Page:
Week of October 15, 2021


Giants/Dodgers Game 5, Post-Game:

Yikes. That phenomenal, season-long battle between two great teams can’t come down to a check swing. The rivalry deserves more. Flores was down 0-2 to Scherzer. Chances are he doesn’t get a hit and it doesn’t matter, but—goddamn it—let’s have it play out. We were so close. 

My god, the Dodgers are a scary lineup. Mookie Betts is terrifying. Will Smith will get ya. Chris Taylor is looking to do damage. Trea Turner will turn a three-hop grounder into a hit…when he’s not busy nearly hitting 30 homers. And, as a catcher a million insignificant years ago, I can’t understand throwing four sliders in a row to Bellinger. I’m certain the Giants have all the data to say stick with the slider, and I won’t argue that, but let’s take a pitch to just change what he sees with an elevated fastball (at 97+) before coming back to it. 

Brandon Webb is a beast, and his incredible performance against a stacked lineup in two playoff games will be lost because the Giants didn’t win, but an ace was born tonight, folks. A Cy Young contender with stuff that will age well (sinker, change-up, slider) introduced himself. 

I’ve never been the head cheerleader of the Brandon Belt fan club, but man-o-man did we miss him in this series.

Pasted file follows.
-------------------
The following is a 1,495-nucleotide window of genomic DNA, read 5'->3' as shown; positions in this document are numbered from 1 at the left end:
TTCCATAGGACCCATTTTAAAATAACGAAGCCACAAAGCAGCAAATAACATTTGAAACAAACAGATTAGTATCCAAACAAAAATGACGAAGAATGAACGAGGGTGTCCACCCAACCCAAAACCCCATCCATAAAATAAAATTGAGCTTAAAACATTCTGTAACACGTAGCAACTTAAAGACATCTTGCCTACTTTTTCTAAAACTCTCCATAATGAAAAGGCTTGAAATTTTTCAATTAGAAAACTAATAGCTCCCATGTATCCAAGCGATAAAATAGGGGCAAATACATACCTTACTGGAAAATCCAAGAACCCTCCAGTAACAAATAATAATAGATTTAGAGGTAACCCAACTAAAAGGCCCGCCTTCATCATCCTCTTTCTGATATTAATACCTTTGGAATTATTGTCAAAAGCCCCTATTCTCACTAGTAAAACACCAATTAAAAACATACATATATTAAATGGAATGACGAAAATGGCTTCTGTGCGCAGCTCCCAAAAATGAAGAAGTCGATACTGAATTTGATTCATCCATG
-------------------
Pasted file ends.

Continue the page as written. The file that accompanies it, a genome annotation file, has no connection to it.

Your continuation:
Striking out with runners on base and less than two outs is a killer. 

There’s a difference between a regular season bullpen and a playoff bullpen. The Giants had a regular season bullpen; the Dodgers’ is a playoff bullpen with Treinen and Jansen. 

Can’t end on a check swing. That was terrible. -PAL

TOB: We watched this game in the backyard. I needed new mojo. The setup was nice.

When the game ended, I watched for a minute or so as the Dodgers celebrated on the field. When they started to interview Bellinger, I pulled the plug (literally) and began to clean up – quickly, angrily, quietly. And then I saw my 7 year old feeding off my reaction. 

And I realized I didn’t want to be that dad. I couldn’t be that dad. So I told him the Giants lost, but it was ok. I reminded him we had such a fun summer – the Giants gave us so many great moments – watching the games together each night, or the next morning, going over the the highlights he missed after he went to bed. 

He went upstairs and I finished cleaning up. I took that moment of solitude to feel it – to feel that frustration. I kicked a stray soccer ball as hard as I could against the fence. In the garage, I kicked a cardboard box.